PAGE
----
Carey Loftin and actor Rory Calhoun aboard his Triumph Thunderbird and Steib sidecar
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Tuesday, December 22, 2015


The slipcover of 'The Book About My Bike', published by Niels Schoen
A host of terrific motorcycle books cross my desk every year; in this I'm very lucky, as books are one of life's great pleasures.  Books are also the foundation of TheVintagent, along with decades' experience with vintage machinery, and not web-search content - long may it remain so.  I write books too, and contributed this year to 'The Ride: 2nd Gear' from Gestalten, who published my magnum opus on choppers last year, 'The Chopper; the Real Story'.   And while I reviewed 'The Ride: 2nd Gear' on, there's a solo effort you won't find in any bookstore which absolutely blew my mind this year.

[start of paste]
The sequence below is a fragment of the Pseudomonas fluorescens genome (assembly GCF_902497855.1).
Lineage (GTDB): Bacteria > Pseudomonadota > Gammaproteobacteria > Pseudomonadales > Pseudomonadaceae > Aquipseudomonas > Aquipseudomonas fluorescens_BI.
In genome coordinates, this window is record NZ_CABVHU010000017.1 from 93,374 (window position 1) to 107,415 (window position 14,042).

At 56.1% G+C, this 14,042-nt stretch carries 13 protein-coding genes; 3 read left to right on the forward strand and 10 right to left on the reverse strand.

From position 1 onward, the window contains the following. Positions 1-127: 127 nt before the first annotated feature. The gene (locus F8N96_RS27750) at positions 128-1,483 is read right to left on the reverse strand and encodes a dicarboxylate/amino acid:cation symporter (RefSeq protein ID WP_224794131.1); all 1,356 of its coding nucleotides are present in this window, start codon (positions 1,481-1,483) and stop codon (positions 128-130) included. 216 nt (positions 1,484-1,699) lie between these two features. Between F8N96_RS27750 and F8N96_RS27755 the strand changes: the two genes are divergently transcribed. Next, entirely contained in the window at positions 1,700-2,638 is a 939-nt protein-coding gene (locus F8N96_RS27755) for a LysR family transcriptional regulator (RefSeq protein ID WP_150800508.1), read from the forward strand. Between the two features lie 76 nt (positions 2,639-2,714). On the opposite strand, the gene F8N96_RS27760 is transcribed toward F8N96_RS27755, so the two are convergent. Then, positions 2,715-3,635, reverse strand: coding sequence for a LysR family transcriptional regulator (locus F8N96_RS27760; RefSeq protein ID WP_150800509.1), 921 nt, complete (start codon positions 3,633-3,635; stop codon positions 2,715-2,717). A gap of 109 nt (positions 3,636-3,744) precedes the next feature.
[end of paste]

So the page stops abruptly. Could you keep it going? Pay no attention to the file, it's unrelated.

Niels' uncle Ko, Nikolaas Bernardus Konijn, who restored Nortons in his small shed
It's called 'The Book About My Bike, C11M14566', and I know - the un-sexiest motorbook title ever. I was merely geek-interested when Niels Schoen offered to send his self-published book about Uncle Ko's Garden Gate Manx, which he inherited and restored.  But Niels is a freelance CAD-engineer, and while taking his uncle's Manx to bits, he thought it 'a good training exercise' to render every single part of the Manx in the SolidWorks program, so the bike could be dis/reassembled virtually while the same was happening in his living room.  Niels lives in a 4-storey walkup in Rotterdam, and has no workshop, so the disassembly, scanning, cleaning, and reassembly was done literally in-house.
The actual Norton Manx as it appears today in Niels' living room